Mulling over the mechanism

A potential mechanism for the outbreak currently being mulled over by the FDA is one of “uptake and release.” This would implicate the contact lens case system as an active player in the process of disinfection. “That’s one of the key takeaways from all of this,” Dr. Epstein said. In considering the uptake issue, Dr. Epstein notes that earlier work had shown that ReNu MultiPlus solution (Bausch & Lomb) lost its efficacy when soaked with certain contact lenses over a given period of time. “Basically the lens absorbed the disinfectant out of the solution in the case,” Dr. Epstein said. “So the organisms were free to grow.”

The theory is that with the Fusarium case, the disinfectant was pulled from the MoistureLoc solution by the lens material and then released into the tear film on the eye’s surface. “The tear film wasn’t designed to buffer high levels of disinfectant,” Dr. Epstein said. “So you end up with surface damage.” There is some basic chemistry to help explain this release. “The salt in the tear film is a releasing agent and helps the disinfectant release at relatively high levels,” Dr. Epstein said.

Lens material was also likely a key player here. “I think the reason we got into trouble is because our expectation is based upon conventional hydrogels,” Dr. Epstein said. “We’ve used conventional hydrogels for years, and patients would use tap water, homemade saline, hospital saline, and stuff that would boggle the imagination, with filthy, disgusting cases and never get any infections.” Indeed Fusarium notwithstanding, background infections have also risen in recent years. “There is evidence from Wills [Eye Hospital, Philadelphia] that infections associated with contract lens wear went up 2.5 times starting in 1999,” he said. “I think part of the problem is that the chemistry of silicone hydrogels is so different from conventional hydrogels that it caused some major issues for the solution manufacturers.”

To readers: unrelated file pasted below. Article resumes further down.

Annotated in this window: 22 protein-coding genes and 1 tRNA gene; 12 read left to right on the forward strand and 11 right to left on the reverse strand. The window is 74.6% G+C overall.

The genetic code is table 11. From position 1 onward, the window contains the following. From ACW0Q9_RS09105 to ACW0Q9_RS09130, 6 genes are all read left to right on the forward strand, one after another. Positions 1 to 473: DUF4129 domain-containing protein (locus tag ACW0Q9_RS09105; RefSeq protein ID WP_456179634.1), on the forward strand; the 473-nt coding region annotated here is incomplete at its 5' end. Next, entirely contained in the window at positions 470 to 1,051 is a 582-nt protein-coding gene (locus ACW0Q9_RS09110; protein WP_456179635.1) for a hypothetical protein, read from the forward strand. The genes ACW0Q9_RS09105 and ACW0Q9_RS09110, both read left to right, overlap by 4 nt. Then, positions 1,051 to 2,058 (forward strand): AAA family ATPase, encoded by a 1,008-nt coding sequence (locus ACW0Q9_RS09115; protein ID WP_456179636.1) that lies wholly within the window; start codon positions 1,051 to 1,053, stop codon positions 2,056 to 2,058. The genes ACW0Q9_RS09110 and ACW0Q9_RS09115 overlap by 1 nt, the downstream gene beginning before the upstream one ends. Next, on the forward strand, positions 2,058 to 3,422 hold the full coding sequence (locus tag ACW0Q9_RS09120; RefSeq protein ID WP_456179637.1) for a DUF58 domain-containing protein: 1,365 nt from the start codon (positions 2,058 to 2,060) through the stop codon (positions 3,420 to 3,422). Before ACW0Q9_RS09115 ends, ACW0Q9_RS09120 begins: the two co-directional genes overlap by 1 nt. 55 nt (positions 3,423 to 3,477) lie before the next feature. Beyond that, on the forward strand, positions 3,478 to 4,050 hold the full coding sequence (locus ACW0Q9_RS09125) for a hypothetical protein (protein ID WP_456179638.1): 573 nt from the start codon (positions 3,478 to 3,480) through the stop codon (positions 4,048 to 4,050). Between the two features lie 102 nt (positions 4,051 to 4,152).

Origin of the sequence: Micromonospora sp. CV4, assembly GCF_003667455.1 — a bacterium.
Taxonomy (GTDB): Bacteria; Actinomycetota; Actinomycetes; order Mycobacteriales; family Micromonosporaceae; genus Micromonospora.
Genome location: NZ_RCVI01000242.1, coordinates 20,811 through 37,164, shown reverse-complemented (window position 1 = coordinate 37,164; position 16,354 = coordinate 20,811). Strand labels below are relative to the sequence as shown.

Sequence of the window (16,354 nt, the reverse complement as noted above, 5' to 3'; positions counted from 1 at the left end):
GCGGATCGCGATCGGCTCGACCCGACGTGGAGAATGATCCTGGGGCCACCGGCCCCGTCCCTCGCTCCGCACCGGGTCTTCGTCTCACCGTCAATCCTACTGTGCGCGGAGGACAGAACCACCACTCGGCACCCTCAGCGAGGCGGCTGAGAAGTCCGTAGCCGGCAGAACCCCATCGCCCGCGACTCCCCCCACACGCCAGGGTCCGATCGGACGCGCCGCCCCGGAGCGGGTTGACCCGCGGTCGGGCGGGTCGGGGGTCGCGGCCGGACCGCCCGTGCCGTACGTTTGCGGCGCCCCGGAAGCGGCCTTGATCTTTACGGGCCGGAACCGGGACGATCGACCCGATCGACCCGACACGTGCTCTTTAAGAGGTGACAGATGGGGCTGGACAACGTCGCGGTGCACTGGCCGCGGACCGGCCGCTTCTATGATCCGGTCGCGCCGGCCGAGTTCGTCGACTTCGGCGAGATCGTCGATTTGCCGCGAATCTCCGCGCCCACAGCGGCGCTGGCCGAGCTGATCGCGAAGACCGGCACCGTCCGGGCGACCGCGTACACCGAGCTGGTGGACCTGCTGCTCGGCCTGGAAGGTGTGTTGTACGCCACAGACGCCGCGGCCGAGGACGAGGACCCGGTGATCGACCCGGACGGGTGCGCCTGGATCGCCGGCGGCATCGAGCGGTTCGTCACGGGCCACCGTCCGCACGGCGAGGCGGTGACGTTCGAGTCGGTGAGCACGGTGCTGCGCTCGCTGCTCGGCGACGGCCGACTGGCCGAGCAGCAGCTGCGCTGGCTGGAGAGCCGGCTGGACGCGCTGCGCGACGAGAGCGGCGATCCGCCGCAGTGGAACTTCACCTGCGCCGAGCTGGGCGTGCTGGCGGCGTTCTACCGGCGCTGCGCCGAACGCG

Going forward, Dr. Epstein thinks that the FDA will need to begin testing under real world conditions, using lenses and cases, to ensure that kill curves are maintained. “At the same time, they’re probably going to need to look at corneal staining grades to make sure that there’s not a lot of release back into the tear film, which can disturb the surface,” Dr. Epstein said. He hopes that practical safety standards can soon be developed. “My biggest fear is that this becomes a political or corporate issue and it interferes with promulgating new standards that will provide patients with reasonable safety,” Dr. Epstein said. “Conversely, I’m concerned that the standards might be so high that it would be impossible for manufacturers to meet them.” He believes that the middle ground is very important to reach. “I think that we owe it to our patients, especially the ones who suffered, to make sure that we learn from this,” he said.

Editors’ note: Dr. Epstein has financial interests with Alcon (Fort Worth, Texas).

Contact information

Epstein: 480-626-0988,

In the wake of Fusarium keratitis In the wake of Fusarium keratitis